What’s a Princeton-based business and entertainment newspaper doing reporting on the behavior of the state government? Good question.
First off we think the quality of the political environment is inextricably tied to the economic climate. Show us a dysfunctional government and we can often show you a dysfunctional business climate.
In addition, covering political battles is not a new thing for U.S. 1. In 1990 we covered the campaign of the president of the New Jersey Board of Public Utilities trying to upset Senator Bill Bradley. Christine Todd Whitman lost that race by just two percentage points (but later won the race for governor, serving from 1994 to 2001).
We profiled a scientist from the Princeton Plasma Physics Lab when he first ran for congress in 1998. In 2012 we profiled Rush Holt again, along with his opponent, Princeton-based businessman Scott Sipprelle.
In January, 2009, as Barack Obama prepared to take office as president, we polled various central New Jersey policy analysts and asked them what advice they would give the new president. And in December, 2009, after Chris Christie was elected governor, we took the same approach.
We received input from a diverse group, including John Sarno, president of the Employers Association of New Jersey; Philip Kirschner, president of the New Jersey Business & Industry Association; Debbie Hart, president of BioNJ, the technology trade group; Ingrid Reed, policy analyst and director of the New Jersey Project at the Eagleton Institute of Politics at Rutgers; William Dressel, executive director of the New Jersey State League of Municipalities; and Marie Bilik, executive director of the New Jersey School Boards Association, among others.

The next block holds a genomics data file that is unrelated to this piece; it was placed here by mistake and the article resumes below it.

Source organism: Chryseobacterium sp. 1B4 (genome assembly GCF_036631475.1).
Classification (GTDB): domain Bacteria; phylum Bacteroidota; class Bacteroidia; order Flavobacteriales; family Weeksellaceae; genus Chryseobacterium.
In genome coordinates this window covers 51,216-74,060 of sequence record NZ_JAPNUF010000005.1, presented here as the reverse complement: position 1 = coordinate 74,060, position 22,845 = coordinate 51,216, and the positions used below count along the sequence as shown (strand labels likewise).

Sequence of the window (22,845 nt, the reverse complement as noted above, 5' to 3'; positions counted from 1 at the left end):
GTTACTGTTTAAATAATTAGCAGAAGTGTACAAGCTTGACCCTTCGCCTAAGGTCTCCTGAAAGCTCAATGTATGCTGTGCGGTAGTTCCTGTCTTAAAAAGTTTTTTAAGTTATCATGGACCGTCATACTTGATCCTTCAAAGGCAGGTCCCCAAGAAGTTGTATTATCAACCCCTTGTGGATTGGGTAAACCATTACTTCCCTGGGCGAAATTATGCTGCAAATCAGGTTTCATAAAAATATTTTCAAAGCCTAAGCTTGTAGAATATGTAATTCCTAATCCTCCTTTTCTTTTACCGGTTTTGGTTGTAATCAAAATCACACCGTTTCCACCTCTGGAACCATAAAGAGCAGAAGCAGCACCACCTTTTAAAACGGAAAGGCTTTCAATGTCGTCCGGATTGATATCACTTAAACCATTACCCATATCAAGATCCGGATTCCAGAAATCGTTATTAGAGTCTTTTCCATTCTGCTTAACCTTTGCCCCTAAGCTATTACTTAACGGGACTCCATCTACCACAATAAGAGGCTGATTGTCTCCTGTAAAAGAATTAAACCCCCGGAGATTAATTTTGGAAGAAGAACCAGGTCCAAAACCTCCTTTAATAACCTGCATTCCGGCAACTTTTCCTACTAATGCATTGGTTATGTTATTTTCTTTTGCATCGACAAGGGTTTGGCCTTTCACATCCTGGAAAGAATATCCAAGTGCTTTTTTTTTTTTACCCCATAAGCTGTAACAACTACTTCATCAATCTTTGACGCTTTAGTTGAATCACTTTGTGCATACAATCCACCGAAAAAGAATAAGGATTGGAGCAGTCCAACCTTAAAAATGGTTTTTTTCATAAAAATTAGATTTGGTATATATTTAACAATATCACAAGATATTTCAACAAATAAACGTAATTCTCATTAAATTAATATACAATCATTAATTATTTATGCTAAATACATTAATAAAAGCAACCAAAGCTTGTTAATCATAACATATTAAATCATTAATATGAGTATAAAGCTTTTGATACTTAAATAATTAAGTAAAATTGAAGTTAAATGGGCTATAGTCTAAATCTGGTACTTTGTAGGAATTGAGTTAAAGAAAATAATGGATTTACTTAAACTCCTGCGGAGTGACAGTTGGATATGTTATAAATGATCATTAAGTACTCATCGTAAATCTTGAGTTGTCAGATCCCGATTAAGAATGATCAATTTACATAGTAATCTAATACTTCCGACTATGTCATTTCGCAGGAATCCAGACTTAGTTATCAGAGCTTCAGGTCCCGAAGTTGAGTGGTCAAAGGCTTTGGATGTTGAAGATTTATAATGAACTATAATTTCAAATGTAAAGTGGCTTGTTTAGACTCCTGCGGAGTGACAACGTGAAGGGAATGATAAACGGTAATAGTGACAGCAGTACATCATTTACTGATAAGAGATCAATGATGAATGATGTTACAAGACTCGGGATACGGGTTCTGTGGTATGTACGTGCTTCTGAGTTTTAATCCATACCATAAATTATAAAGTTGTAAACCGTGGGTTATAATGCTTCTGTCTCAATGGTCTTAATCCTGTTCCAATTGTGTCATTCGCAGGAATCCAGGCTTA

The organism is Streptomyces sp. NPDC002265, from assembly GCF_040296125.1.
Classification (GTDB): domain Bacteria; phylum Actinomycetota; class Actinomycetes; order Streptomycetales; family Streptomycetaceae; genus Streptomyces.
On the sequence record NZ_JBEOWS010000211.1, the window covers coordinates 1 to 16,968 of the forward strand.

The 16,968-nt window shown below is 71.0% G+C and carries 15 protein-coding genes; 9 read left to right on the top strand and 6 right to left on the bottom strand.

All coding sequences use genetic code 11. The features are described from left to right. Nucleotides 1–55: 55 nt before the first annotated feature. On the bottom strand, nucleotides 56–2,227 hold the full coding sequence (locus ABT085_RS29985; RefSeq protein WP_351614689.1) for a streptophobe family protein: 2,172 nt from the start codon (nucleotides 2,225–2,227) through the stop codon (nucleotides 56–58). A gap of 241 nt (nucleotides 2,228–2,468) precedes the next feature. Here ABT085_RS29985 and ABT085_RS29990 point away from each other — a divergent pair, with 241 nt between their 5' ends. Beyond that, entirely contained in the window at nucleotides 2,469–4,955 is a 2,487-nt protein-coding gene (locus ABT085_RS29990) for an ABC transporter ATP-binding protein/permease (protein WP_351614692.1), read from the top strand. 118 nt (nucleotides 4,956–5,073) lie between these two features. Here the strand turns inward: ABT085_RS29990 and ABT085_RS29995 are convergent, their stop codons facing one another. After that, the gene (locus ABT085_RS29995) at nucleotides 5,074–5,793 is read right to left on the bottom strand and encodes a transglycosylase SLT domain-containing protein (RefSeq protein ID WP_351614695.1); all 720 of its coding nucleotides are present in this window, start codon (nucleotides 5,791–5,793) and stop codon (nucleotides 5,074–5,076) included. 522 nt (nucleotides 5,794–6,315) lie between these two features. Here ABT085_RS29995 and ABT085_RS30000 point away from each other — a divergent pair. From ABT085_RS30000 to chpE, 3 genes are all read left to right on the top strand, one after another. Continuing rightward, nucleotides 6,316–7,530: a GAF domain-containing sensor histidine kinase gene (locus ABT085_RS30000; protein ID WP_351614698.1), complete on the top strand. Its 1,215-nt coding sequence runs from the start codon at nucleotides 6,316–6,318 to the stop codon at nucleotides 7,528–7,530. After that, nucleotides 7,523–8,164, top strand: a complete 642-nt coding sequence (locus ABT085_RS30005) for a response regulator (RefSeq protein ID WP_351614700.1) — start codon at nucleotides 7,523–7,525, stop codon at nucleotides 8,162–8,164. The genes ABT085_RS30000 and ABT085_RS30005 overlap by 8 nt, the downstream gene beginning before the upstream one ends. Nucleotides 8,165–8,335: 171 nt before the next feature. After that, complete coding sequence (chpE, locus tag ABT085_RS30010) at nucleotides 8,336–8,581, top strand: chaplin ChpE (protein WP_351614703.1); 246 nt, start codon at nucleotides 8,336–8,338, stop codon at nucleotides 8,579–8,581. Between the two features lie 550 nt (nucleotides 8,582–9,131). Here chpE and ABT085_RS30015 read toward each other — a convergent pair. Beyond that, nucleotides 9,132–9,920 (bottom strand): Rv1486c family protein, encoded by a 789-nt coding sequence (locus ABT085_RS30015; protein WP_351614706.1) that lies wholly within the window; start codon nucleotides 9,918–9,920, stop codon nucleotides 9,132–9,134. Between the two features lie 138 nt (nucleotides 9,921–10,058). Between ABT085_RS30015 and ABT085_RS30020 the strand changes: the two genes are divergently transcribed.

Also quoted in our story: Christie Whitman, the former director of the federal Environmental Protection Agency and — perhaps more relevant — the former governor. Chris Christie helped her significantly in her failed run for U.S. Senate in 1990, and the two have been political friends for nearly 20 years. Whitman’s advice then seems particularly prescient now, when Christie faces problems no one imagined just four years ago:
“First, find people you trust. Remember that you cannot do everything on your own, so select advisors and cabinet members whose counsel you can heed. You should determine your policy principles, and then dispatch them to do their best work. Trust their advice.
“Second, you have a resource that no governor before you has had — a lieutenant governor. This is a tremendous resource, especially given who yours is. Together, you and Kim Guadagno can shape this role into something that will be highly beneficial to the state. She is a bright and thoughtful woman who will be an excellent addition to New Jersey’s leadership.”
Dan Aubrey’s first person account begins on page 27. As always, U.S. 1 welcomes responses from readers who may have had their own interaction — good or bad — with the people in power under the capitol dome.